Saturday, March 30, 2013

Before 5:00

This whole vacation I have slept later than I normally do...sometimes I am under cover until 8:00 AM which is late for me.  Perhaps it is the endless trips to the activities, back to the apartment and then on to the pool.  Perhaps it is the running after a recently turned -two-year-old that has discovered real speed on tennis shoes.  Perhaps it is the emotional ups and downs of seven people confined combined in a two-bedroom apartment.  I just know that when evening came I was more than ready to open my arms to Morpheus.

So, this morning of our departure I awaken before 5:00AM!  I know that it is my anal personality that wants to make sure everything is found, sorted and packed before the long drive back to reality.  But silly me cannot do anything noisy as everyone else is still fast asleep.

I cut a small piece of the remaining birthday cake covered in icky blue trimmed frosting and sit with my Kindle and finish "Schroeder, A Novel" which is certainly a haunting bit of work appropriate with overly sweet birthday cake.  I look around the strangely bare apartment where every board game, laptop, Thomas the Train track and wet towel has been tucked away for another year.   The only sound is that of the climate control unit...which seems to have switched between heat and air-conditioning as the weather has been all over the place.

I wait, somewhat impatiently, for the peach red sunrise to burn over the Atlantic Ocean but only see black inky darkness outside the window broken by soft landscape lighting around the paths to and from the pools. Only one other apartment light on the high rise of the far building is lit in sync with mine.  Perhaps someone else is wandering about looking for the day to start.

I must wait to make coffee so that it will be fresh for my daughter when she rises.  I had brought some of the Mexican coffee with my ground cinnamon and she has become an addict looking forward to it each morning.  We have just enough for one final pot.

I will miss this lovely stressful high energy family as we all go our different ways following spring north.  This has been a week of firsts:  the 2-year-old saying a complete sentence, the 5-year-old actually giving in for a change, and the 7-year-old completing two of the longest bicycle rides in his lifetime. It is not without some sadness that I face realistically my future of less energy and ability to keep up as they grow.  But I am realistic in knowing they will not want me at their side during that future time as well.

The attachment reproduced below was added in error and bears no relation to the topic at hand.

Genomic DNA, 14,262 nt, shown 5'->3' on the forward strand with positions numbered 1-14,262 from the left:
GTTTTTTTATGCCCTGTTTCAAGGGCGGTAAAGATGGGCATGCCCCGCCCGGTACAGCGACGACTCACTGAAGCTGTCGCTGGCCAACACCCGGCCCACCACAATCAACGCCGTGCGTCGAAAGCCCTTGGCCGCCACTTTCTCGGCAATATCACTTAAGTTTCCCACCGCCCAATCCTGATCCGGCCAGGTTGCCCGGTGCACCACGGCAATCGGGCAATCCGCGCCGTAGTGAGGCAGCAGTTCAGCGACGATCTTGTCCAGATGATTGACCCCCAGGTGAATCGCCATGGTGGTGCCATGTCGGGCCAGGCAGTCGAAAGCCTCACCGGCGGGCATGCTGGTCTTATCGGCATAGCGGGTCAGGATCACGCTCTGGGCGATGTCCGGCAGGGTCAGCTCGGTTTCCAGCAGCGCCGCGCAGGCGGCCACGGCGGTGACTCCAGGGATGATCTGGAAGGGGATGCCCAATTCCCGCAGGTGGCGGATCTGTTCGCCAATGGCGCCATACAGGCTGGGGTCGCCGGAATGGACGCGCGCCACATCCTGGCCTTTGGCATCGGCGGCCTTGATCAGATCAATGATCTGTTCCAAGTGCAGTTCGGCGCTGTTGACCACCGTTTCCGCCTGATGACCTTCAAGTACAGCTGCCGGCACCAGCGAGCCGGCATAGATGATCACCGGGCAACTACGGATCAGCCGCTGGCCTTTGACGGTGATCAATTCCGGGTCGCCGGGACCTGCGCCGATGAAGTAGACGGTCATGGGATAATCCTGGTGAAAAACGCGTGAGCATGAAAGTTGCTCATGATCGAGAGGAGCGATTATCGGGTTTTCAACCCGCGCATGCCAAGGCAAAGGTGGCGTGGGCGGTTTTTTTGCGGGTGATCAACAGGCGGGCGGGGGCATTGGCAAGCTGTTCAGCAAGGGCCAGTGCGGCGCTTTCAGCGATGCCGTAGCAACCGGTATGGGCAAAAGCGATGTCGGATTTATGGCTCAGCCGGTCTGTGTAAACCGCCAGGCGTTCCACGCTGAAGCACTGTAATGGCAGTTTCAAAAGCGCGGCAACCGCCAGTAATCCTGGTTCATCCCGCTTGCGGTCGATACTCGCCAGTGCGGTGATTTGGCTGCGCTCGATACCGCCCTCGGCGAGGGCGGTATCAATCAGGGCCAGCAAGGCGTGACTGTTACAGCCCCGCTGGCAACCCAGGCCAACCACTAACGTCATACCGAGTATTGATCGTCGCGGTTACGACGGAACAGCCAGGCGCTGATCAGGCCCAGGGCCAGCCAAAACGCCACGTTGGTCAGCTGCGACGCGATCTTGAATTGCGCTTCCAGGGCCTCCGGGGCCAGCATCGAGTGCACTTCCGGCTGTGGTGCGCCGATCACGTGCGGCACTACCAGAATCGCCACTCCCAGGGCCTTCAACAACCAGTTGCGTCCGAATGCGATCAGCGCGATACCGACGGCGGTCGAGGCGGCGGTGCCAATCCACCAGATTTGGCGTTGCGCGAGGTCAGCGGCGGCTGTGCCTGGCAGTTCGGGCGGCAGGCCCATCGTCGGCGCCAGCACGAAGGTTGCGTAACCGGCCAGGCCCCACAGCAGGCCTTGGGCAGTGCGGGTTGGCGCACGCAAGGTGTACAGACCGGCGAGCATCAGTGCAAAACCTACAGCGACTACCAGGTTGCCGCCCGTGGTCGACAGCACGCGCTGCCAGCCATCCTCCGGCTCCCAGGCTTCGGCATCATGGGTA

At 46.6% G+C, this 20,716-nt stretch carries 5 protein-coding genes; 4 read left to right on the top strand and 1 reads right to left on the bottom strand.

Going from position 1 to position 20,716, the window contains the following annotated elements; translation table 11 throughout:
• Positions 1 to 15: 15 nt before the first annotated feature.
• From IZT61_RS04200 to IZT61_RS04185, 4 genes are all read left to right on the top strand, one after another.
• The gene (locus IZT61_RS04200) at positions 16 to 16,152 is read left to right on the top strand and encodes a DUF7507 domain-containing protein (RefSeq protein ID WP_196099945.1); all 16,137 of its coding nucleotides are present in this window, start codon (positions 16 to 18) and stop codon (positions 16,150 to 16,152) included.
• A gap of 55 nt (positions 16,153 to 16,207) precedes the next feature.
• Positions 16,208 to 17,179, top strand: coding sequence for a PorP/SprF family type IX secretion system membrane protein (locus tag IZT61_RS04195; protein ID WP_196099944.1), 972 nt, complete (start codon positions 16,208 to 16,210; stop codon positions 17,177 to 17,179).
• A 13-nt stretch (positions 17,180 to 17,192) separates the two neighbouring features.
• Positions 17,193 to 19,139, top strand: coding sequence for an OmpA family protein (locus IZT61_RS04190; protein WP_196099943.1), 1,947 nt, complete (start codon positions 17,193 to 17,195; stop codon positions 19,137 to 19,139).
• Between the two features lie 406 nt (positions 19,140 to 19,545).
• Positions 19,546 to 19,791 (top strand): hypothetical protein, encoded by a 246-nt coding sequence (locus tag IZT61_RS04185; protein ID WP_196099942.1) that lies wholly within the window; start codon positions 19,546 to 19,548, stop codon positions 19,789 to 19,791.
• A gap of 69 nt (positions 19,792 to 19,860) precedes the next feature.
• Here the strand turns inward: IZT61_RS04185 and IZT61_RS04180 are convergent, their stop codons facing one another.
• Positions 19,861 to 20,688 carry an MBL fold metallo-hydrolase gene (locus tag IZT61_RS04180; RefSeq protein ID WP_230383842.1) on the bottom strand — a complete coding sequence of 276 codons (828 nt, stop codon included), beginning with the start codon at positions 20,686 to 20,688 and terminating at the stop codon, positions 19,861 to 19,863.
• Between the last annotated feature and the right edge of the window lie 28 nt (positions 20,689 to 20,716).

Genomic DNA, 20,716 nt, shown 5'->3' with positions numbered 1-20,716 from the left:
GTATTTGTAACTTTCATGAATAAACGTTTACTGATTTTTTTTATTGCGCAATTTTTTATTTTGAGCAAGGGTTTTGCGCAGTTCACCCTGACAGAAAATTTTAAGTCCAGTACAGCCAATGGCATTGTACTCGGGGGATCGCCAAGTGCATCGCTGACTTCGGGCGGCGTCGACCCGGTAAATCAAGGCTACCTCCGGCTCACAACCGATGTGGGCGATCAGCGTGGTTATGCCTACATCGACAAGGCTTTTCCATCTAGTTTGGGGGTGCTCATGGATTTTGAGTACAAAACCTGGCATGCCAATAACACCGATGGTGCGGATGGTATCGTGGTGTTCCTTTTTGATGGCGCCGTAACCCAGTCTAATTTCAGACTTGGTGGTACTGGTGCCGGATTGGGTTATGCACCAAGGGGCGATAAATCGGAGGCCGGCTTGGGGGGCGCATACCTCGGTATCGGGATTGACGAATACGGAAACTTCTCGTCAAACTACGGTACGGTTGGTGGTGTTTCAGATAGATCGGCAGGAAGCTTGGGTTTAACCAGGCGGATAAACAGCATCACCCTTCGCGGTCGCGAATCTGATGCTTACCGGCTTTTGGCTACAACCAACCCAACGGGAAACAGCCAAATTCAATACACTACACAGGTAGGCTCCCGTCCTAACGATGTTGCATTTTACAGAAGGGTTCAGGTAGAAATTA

Well, I have a busy spring of volunteer gardening to distract me...if it ever stops snowing up that way.

Wednesday, March 27, 2013

Brrrrrr! Half Full of Cold Air

Here we are at Hilton Head where the weather is supposed to be in the low 70's F traditionally, but this spring it only breaks 60 F by mid-day with the late winter front!  My neighbors just a short drive to the north got I am not complaining, even though we have to wear coats and hoodies to the pool! 

The Hilton Head experience has different enticements for some and different disenchantments for others.  It has the reputation of being a place for the upper income folks and in some places is a little hoity-toity.  Many easy golf courses and some championship courses are here.  Tiger Woods will be here in a few weeks.  The places to stay are mostly costly, but we try to come here at least once every couple of years as it is so close to home and so low key.

The beach is hard packed, huge, with lots of room for running and exercise or getting away from everyone.  No sugar sand beneath your feet, and the water is cloudy, but the beach is wide and long and the surf is safe.

The area is close to Savannah, a charming city which has great southern charm and low country cooking.  We are not driving there this time but staying on this island where there is a large and growing assortment of restaurants, both good and bad.  For instance, a bad example, we stopped to try the food at the  "Roast Fish and Cornbread" and they were "out" of about seven items including the cornbread!  This was the middle of a Tuesday...what is up with that?  The fried or grilled seafood was nothing to write home about.  The Santa Fe Mexican restaurant, on the other hand, has wonderful soups and never disappoints with everything else on the menu and is a 'good' example.  Bluffton town nearby is much more small-town and representative of the old south.  A famous TV chef, Robert Irvine, has two restaurants here and is coming down in a week or two.